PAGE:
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Swords235 of 346Old sword turned into a candleholderWilkinson Sword
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    Posted 7 years ago

    sade11210412
    (19 items)

    This is a sword that was handed down in my family .. I was told it's Civil War .. Others have told me different . I'm wondering if a sword of this nature was from the Civil War? I would hate to think of my grandfather as a liar . There are no markings anywhere on the sword none any where . Trust me I have looked . My grandfather was a auctioneer in North Eastern Indiana & also a Nolbe County Assessor. Joseph L. Parker Auctioneer if you wish to research,, The sword will never be up for sale as long as I'm alive . Just trying to find some information about it . Please Help and have a Merry Christmas.

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    Comments

    1. Chrisnp Chrisnp, 7 years ago
      Can you post a picture of the entire blade?

      This appears to be a Prussian model 1811 cavalry saber, called the “Blücher” saber after the famous Prussian general of the Napoleonic wars.

      Just because this does not appear to be an American sword does not mean your grandpa was a liar. Many swords were imported into the US from Europe during the war, and many of those were produced in German factories and were unmarked.

      Chris
    2. scottvez scottvez, 7 years ago
      The style of the sword is similar to the US Starr contract sword of the early 19th century.

      I am not familiar with Prussian swords but chris is a very reliable source on militaria.

      I would not call it a "Civil War sword" as it certainly pre- dates the war by many years. But as chris states-- it could have found use in the Civil War.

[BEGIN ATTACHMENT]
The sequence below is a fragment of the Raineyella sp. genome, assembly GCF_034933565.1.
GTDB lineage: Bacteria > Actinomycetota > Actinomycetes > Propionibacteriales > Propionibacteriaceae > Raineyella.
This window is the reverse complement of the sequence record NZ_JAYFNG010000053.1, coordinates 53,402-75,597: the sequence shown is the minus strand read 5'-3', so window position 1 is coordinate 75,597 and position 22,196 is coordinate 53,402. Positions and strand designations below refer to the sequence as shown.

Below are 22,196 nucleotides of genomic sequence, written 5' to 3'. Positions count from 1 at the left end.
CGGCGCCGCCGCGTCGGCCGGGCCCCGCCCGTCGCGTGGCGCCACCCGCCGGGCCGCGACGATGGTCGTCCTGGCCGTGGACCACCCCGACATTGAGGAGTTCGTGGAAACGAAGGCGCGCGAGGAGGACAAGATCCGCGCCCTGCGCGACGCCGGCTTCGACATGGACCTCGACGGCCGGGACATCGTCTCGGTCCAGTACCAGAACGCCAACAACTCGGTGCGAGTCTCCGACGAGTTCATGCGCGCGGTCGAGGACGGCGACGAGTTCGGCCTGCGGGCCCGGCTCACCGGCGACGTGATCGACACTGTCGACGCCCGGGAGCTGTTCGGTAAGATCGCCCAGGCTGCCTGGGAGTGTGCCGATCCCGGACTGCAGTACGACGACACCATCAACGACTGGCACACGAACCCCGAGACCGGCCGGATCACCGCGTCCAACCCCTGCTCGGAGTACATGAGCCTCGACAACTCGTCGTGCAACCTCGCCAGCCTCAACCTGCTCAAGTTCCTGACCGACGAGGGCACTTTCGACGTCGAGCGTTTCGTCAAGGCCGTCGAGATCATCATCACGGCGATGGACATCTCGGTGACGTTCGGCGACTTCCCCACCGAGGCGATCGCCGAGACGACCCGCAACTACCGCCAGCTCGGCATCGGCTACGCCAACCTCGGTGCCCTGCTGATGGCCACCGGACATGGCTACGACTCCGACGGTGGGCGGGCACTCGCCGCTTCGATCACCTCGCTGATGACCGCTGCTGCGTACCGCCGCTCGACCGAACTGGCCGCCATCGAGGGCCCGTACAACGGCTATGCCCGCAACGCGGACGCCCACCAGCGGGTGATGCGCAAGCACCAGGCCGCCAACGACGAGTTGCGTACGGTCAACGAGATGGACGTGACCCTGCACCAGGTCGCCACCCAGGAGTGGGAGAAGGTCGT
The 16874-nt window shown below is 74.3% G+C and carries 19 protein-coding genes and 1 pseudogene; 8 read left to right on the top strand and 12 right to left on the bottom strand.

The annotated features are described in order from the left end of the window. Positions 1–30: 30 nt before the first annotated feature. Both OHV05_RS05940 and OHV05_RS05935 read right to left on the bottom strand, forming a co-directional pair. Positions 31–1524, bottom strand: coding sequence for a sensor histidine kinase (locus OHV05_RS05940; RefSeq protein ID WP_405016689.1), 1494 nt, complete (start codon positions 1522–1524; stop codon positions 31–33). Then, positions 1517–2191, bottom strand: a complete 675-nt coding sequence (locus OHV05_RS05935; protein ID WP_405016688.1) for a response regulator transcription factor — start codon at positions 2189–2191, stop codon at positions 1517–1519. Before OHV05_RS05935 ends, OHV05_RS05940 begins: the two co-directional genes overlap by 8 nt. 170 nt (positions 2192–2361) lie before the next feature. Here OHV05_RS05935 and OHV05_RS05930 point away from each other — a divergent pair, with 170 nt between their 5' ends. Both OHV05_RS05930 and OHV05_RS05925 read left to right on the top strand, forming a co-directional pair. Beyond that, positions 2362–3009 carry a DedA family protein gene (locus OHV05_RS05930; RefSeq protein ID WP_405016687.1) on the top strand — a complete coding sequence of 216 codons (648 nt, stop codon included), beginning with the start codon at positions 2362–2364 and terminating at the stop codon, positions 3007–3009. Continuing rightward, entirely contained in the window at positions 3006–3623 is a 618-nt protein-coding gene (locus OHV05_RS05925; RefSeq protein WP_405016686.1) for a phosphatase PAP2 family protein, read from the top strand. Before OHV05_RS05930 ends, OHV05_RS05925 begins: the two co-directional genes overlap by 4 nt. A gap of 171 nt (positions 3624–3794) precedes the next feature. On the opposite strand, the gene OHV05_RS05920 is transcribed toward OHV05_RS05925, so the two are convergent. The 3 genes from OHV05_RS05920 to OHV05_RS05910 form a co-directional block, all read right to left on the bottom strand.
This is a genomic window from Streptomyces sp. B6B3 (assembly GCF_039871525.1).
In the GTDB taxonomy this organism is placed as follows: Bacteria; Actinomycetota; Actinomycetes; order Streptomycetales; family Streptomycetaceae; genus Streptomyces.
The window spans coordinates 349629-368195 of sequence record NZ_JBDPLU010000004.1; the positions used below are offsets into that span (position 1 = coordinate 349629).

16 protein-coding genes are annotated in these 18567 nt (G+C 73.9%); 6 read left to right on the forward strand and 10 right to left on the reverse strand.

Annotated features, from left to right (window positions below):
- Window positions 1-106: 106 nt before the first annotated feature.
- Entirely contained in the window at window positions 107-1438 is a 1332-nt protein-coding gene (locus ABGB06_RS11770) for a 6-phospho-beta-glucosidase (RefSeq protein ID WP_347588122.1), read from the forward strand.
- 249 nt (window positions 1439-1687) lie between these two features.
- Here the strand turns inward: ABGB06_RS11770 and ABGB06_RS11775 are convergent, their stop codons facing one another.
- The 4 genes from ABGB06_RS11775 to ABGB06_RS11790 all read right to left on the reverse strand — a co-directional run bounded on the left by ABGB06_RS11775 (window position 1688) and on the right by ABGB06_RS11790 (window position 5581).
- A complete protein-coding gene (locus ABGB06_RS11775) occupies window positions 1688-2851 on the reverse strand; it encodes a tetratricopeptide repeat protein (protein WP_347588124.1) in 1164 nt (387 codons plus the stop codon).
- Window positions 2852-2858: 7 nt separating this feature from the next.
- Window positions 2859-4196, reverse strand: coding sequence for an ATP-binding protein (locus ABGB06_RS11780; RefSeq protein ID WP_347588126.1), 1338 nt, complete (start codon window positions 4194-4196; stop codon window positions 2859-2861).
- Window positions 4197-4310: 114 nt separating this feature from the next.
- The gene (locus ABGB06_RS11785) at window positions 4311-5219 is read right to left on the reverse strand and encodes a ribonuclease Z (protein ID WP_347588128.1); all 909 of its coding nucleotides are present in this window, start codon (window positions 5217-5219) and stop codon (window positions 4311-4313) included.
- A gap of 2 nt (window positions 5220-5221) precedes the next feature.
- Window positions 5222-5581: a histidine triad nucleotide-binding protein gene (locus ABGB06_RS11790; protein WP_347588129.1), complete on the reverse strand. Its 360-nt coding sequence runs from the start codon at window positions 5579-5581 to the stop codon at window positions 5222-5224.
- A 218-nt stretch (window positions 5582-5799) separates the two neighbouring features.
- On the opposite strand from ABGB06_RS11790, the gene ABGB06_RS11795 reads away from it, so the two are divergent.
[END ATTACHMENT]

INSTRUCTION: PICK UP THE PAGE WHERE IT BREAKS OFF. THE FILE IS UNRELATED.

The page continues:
scott
    3. Chrisnp Chrisnp, 7 years ago
      Scott, the Prussian 1811 Saber wasn’t superseded until the Model 1848, but there were still numbers of M1811s in service as late as the Franco-Prussian war of 1870. Without any markings, I think this sword didn’t actually do Prussian service, but was made as an export. So I would say that in spite of the model year, this could still be civil war era.

      The real problem in positively identifying this sword is there are so many similar swords. I don’t remember Starr contract swords having side langets. The Prussian 1848 looks almost the same as the 1811, but the '48 had a lighter blade. I am thinking this is the 1811 because of the two ring mounts on the scabbard and the shape of the drag. What is throwing me a bit is that those ears that used to wrap around at the center of the grip seem a bit too far back from the blade. That might just look that way because there’s no grip left.
    4. Chrisnp Chrisnp, 7 years ago
      Just to make things more confusing, the Prussian 1811 was an almost exact copy of the British 1796 Light Cavalry Sword!
    5. scottvez scottvez, 7 years ago
      Thanks for all of the Prussian/ Brit sword info!

      I don't think it is a Starr-- just similar in appearance. I was using that as a dating reference to put the style as "Pre- CW".

      I still wouldn't consider a foreign sword to be Civil War even if it were made during the US Civil War unless there were documented use or an historical record of that style being imported.

      I am not familiar with any swords of this style being imported during the CW by either side.

      Thanks again, chris!

      scott
    6. Chrisnp Chrisnp, 7 years ago
      Check how this one matches up to your sword:

      http://www.theswordpattern.co.uk/Blucher_1811_Sword_Saber_Sabre_p/1811.2.htm
    7. sade11210412 sade11210412, 7 years ago
      Awesome guys. This has been a mystery for many years. The photo you posted matches it to a T.. even the hole in the handle. I believe this mystery has been solved.. I was also told it went through a fire the reason for the handle missing..
    8. sade11210412 sade11210412, 7 years ago
      I had no clue it was so old. Only if it could talk

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